• Gina Denny

The Ultimate Plotting Tool

I started as a pantser, but soon learned that the work I want to write (epic fantasy, ideally in a series) requires a lot of plotting and planning.

So I went in search of plotting tools. And I combined a whole bunch of them together into what I think of as the Ultimate Plotting Tool, which is also an Excellent Pacing Tool when you're working on revisions.

I took Dan Wells 7-point plot system, combined it with Blake Snyder's Save the Cat beat sheet, added the Scene-Sequel strategy, and wrapped it all up in the Hollywood Three-Act Structure.

Sounds confusing?

Thankfully, it's not.

7 point 3 act scene sequel outline tool
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You can see along the left side of the spreadsheet, we've got the three acts bracketing the seven points from Dan Wells' plotting system. There are technically eight here, since Wells doesn't specifically reference the Darkest Moment, which comes out of Campbell's Hero's Journey.

Up in the right corner, you input your target word count (or your actual word count, if you're using this as a diagnostic tool) and the trackers within the sheet will automatically adjust. The beginning/ending word count and approximate page counts are just that - approximations. You might not hit them exactly dead on, but you should be pretty close.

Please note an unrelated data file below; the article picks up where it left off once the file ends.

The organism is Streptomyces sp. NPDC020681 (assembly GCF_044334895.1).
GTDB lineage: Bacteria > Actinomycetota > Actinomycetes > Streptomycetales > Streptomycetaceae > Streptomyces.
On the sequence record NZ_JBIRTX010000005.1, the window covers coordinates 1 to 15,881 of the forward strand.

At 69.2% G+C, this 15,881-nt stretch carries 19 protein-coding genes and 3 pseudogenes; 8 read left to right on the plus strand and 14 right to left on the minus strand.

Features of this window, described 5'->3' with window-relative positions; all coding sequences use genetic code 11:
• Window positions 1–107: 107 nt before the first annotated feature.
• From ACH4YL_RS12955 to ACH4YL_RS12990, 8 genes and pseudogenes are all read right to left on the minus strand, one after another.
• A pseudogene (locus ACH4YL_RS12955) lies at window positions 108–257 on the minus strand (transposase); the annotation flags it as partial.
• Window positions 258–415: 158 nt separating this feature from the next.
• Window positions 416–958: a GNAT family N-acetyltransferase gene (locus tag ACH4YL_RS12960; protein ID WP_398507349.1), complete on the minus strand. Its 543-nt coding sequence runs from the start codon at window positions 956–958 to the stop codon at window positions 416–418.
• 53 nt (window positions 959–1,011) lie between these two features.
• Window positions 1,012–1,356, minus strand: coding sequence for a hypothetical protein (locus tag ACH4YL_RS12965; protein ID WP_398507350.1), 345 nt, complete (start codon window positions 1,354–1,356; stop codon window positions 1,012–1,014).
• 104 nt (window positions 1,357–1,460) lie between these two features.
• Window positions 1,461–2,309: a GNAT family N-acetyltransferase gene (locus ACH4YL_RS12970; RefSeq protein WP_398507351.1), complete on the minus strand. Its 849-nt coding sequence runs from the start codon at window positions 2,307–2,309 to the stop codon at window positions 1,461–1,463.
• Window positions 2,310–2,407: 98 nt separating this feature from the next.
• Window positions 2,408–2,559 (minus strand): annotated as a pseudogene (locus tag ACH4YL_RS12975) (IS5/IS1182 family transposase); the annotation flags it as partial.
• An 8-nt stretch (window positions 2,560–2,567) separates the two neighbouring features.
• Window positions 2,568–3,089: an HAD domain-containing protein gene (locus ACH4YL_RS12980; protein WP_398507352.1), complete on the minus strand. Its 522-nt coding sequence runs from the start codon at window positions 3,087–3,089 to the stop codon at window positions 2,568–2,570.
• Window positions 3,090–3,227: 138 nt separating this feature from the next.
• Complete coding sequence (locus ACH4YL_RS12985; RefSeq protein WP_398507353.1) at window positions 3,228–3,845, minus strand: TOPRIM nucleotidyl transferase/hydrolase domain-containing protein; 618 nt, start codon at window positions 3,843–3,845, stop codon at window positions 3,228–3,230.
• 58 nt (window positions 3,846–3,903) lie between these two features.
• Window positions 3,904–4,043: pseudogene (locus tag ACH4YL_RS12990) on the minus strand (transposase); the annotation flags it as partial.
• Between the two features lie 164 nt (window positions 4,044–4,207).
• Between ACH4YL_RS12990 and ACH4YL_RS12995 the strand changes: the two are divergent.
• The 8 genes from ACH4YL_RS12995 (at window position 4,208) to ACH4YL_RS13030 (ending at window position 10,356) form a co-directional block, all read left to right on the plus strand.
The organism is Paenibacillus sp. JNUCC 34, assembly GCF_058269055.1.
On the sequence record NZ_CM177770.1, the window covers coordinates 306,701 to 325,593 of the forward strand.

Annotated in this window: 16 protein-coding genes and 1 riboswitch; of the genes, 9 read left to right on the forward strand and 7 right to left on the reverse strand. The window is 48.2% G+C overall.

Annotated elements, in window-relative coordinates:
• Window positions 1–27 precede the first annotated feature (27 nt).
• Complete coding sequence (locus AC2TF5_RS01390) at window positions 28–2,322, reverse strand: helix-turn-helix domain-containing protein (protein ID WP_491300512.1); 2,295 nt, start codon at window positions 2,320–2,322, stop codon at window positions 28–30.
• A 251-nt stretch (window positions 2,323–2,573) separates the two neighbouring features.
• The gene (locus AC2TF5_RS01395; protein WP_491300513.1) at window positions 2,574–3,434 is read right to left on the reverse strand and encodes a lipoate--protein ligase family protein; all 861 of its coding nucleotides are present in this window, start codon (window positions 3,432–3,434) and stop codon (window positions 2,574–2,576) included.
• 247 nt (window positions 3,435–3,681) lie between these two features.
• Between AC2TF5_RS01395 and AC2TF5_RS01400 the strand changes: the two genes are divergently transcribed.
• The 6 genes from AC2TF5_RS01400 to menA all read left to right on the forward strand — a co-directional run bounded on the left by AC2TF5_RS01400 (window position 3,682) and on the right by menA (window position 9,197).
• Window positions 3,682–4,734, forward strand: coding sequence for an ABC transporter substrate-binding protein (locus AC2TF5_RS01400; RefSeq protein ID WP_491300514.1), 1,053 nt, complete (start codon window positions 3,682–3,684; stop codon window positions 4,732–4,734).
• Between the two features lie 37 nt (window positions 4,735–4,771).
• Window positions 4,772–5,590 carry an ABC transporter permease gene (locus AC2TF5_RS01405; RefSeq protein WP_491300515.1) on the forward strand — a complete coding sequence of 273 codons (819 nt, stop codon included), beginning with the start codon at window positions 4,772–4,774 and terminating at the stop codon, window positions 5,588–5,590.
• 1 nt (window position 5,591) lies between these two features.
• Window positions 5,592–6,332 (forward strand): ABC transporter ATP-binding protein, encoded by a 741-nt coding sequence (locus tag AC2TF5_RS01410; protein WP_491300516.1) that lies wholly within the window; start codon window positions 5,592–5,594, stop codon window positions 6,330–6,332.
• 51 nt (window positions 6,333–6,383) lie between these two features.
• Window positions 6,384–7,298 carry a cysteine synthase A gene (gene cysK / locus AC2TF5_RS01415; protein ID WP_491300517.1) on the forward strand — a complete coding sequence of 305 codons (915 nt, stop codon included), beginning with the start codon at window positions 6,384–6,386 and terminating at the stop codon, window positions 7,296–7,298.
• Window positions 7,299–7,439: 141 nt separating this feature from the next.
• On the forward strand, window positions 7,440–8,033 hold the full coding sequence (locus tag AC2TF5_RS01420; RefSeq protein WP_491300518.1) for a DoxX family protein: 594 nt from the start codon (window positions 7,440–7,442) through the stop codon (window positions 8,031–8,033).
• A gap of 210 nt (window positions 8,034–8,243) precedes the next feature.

For this example of Hamilton, I used the runtime of the show (160 minutes) and pretended each minute was a word. The opening number, "Alexander Hamilton" runs for three minutes and fifty-six seconds, which is pretty dang close to 4 minutes, which is what the beat sheet says it should run.

Note: in theater the two-act structure is different than in films or novels, but the overall beats end up being the same, more or less. "Ten Duel Commandments" starts after about 45 minutes of the show has passed; the beat sheet thinks it should be somewhere just after 40. And the true midpoint of the show, the start of ACT II (in theater terms), is smack-dab in the middle of the midpoint boxes.

When I'm plotting, I usually have the Main Character Plot column pretty well filled in, and most of the B-plot. But I rarely have any of the scene-sequel bits filled in when I'm drafting. I use this to keep me on track, but then I like to have the feel of a pantser and just noodle around and play with the scenes.

When it comes time to revise and diagnose pacing, that's when I go back and fill in all those scenes and sequels. Not every single spot will get filled in, but any gaping holes will give me a clue about where I need to focus my revisions.

If my page numbers are off by a lot, then I know I need to move things around or make other adjustments (usually I have to cut stuff from the first third of the book and weave it in later).

If you want to hear me talking about this tool, you can listen to an episode of the Pineapple P. Podcast where we talk about narrative structure and use this beat sheet to diagnose the plot of How I Met Your Mother - Season 1 (spoiler: they do a very good job).

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